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Accelerating ATM Optimization Algorithms Using High Performance Computing…

Award Information

National Aeronautics and Space Administration
Award ID:
Program Year/Program:
2012 / SBIR
Agency Tracking Number:
Solicitation Year:
Solicitation Topic Code:
Solicitation Number:
Small Business Information
Optimal Synthesis, Inc.
95 First Street, Suite 240 Los Altos, CA 94022-2777
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Woman-Owned: No
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Phase 2
Fiscal Year: 2012
Title: Accelerating ATM Optimization Algorithms Using High Performance Computing Hardware
Agency: NASA
Contract: NNX12CA05C
Award Amount: $750,000.00


NASA is developing algorithms and methodologies for efficient air-traffic management. Several researchers have adopted an optimization framework for solving problems such as flight scheduling, route assignment, flight rerouting, nationwide traffic flow management (TFM) and dynamic airspace configuration. Computational complexity of these problems have led investigators to conclude that in many instances, real time solutions are computationally infeasible, forcing the use of relaxed versions of the problem to manage computational complexity. The primary objective of the proposed research is to accelerate optimization algorithms that play central roles in NASA's ATM research, by parallel implementation on emerging high performance computing (HPC) hardware.The Phase I R & D effort implemented a Simplex-based Dantzig-Wolfe (DW) decomposition solver that exploits both coarse-grain and fine-grain parallelism in the sub-problem and master iterations of the DW decomposition. The implementation also exploits the sparsity in the problems, to manage both memory requirements and run-times for large-scale optimization problems. This parallel implementation was used to solve a Traffic Flow Management (TFM) problem with 17,000 aircraft (linear program with 7 million constraints), in 15 seconds. The implementation is 30¿ faster than the exact same code running on the CPU. It is also 16¿ faster than the NASA's current solution that implements parallel DW decomposition using the GNU Linear Programming Kit (GLPK) on an 8-core computer with hyper-threading.Based on the promising Phase I results, the Phase II R & D effort will explore Mixed Integer Linear Programming (MILP) methods to solve optimization problems arising in the terminal area and on the airport surface, in addition to DW decomposition for the nationwide TFM problem. Phase II work will develop operational prototypes of the algorithm implementations on HPC hardware, and deliver them to NASA for further evaluation.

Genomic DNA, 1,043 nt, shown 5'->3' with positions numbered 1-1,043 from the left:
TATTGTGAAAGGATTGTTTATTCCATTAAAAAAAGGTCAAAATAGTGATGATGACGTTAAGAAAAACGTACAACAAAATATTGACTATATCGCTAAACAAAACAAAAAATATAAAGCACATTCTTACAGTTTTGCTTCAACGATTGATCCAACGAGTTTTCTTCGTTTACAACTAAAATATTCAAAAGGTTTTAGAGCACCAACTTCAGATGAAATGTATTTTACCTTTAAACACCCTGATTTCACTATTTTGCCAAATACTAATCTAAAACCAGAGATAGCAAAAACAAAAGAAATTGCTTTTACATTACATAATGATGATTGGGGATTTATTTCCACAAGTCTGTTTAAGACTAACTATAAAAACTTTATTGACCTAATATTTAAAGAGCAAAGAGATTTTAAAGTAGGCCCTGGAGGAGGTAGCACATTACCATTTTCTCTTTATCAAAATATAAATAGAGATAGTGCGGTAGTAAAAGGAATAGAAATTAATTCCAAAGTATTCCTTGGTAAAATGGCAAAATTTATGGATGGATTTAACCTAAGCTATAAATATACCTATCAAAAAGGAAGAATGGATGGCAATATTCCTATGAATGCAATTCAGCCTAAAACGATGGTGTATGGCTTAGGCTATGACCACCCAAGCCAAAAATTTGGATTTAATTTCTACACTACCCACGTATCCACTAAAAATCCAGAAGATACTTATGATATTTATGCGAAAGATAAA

Principal Investigator:

Monish D. Tandale
Principal Investigator

Business Contact:

P. k. Menon
Business Official
Small Business Information at Submission:

Optimal Synthesis, Inc.
95 First Street, Suite 240 Los Altos, CA 94022-2777

EIN/Tax ID: 770484755
Number of Employees:
Woman-Owned: No
Minority-Owned: No
HUBZone-Owned: No